I'm trying to generate a new set of paintings and to have the groundwork in place by next week so that they can dry while I'm at AWP16. I've spent a lot of time lately working on freelancing and writing, and just being too tired at the end of the day to make art. (I don't like to paint before dinnertime, because I often make dinner, and my hands get icky with oil paint residue and lye soap).
No more excuses!
I've been focusing recently on the negatives until I took a freelancing class that encouraged us to focus on the positives. I think that I expected to start up a business without (much) suffering, when really I should be celebrating the fact that I have any work in the first place.
Yes, there have been times--a lot of times--when I have been afraid to fail, and that's stopped me from doing anything at all. There have also been periods of inactivity where the length and growing list of "I didn't think of this but I should do it" to-dos has paralyzed me. I still have a long list of tasks. But that list is actually saying something.
It's not saying, as I thought it did, 'here's another line of tasks you must do for free that will never pan out.' It's saying, 'you know what you need to do to grow your business, and you didn't know before.' In short, it's giving work that will someday pay off with clients.
Many freelancers report that the first six months are completely unpaid. I started Sky Tango Freelance in July 2015, so I can report that my first nine months have been unpaid. But compiling the vast amount of skills I learned in my personal annual report has shown me how much of that has been productive time. If it were easy, we wouldn't pay for it. We wouldn't need to pay others for it. And everyone would be doing it.
It's not easy, so getting started puts you ahead of the pack.
Although the first works I wrote as a child were fiction and creative non-fiction, it was poetry that captured me. In the fourth grade, our city shuffled school districts and I ended up at another elementary school--a relief to my parents, who had witnessed my social struggles, but not to me, since I had to start over. I ended up meeting a lifelong friend who just happened to want to write poems together. We lived an artistic life then, exchanging books, collaborating on poems, and even going to a writer's conference at the behest of our teacher.
Throughout high school, I wrote. Though I was working on two novel-length projects at the time, I filled several notebooks with poems of all sorts: experimental freeform, perfectly-metered formal poems, translations, poems that used different languages, poems and translations in a fantasy language I developed for my writing project.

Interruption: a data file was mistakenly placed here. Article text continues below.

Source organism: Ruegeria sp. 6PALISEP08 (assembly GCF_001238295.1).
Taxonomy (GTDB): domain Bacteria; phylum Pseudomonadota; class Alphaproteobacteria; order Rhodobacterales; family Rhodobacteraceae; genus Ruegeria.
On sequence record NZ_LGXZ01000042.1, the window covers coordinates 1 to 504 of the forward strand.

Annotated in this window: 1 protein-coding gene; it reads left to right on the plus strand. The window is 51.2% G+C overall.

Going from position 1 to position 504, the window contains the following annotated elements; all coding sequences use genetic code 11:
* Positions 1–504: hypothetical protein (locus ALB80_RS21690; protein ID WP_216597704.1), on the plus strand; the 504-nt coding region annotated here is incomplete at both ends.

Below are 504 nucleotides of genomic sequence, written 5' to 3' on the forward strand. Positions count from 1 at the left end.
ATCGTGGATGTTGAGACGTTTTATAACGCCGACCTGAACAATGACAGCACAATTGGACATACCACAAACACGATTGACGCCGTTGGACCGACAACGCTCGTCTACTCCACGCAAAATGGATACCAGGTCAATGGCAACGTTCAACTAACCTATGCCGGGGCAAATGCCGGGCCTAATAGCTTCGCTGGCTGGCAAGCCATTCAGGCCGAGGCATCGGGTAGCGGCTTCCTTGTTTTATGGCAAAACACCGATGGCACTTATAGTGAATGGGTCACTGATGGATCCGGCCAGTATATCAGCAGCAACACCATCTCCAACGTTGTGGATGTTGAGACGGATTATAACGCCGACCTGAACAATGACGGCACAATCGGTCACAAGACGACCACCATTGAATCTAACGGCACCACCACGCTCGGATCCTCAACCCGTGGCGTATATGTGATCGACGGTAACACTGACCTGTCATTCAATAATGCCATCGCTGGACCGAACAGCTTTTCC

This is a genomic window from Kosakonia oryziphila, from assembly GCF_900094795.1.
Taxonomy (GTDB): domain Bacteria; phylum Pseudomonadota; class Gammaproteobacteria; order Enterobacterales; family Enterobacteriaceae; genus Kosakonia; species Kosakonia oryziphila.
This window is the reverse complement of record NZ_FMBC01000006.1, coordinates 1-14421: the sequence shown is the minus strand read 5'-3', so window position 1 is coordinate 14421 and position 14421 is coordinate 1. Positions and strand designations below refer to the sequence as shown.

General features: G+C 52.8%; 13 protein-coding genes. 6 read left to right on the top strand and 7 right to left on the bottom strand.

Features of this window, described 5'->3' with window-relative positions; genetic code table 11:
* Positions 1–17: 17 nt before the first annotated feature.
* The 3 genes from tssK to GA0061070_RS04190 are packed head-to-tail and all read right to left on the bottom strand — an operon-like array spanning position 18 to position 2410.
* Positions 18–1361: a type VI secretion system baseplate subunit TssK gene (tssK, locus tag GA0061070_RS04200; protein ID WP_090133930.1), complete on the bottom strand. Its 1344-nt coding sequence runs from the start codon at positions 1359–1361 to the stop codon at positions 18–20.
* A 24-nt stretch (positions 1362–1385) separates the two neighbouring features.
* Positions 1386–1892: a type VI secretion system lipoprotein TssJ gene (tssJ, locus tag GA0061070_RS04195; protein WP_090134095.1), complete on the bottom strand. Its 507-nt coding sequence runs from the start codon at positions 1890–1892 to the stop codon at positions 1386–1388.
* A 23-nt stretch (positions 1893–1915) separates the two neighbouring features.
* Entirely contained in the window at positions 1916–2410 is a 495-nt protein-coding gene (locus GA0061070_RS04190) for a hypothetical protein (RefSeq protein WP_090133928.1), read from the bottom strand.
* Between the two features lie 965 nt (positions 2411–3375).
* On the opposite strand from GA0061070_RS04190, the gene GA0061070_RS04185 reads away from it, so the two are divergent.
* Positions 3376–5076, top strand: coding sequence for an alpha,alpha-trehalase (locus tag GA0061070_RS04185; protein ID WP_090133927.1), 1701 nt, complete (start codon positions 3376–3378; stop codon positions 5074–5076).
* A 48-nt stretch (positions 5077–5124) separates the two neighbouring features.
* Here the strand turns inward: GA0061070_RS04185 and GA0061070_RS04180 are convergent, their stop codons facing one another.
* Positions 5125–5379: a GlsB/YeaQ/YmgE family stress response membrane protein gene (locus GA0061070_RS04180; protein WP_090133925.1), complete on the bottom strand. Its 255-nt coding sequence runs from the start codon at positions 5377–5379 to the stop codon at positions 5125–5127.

In college, I stopped writing long-form fiction, and my poetry writing also tapered off. I wrote some short stories, but after I applied to a poetry workshop--because yes, you have to apply to take a writing class at Princeton--and got rejected, I thought my poems were derivative, useless. (I took one fiction seminar, in a semester riddled with personal issues, where I was afraid to write in my authentic voice and I had no idea who Chimamanda Adichie was.)
Between 2007 and 2013, I wrote almost no poetry, but I kept coming back to the urge to create. When I enrolled at Goddard, I wanted to work on poetry, but it took a backseat to fiction-writing because that was my chosen genre, and writing a thesis in two years requires concentration. I also happened to work with advisors who were not poets in any way. However, I did write a few poems, and even got published thanks to a spur-of-the-moment Rilke translation and a poetry class I took from UWisc's Writing Center (they're a great resource).
I say this because I've dealt with impostor syndrome, the feeling that you don't really belong and are lying about what you are, in many forms--when I first went to Princeton, when I first went to graduate school, every day as I sit here and pretend to be a writer. But there has never been a genre of work where I feel more like an impostor than poetry.
This is stupid because I have had so much practice as a translator it's mind-numbing, and because I went out of my way at Goddard to study the density and intensity of poetic writing.
Yet, even though I will never claim that poetry is my main genre, it is an annoying habit I can't quit, so I might as well get better at it.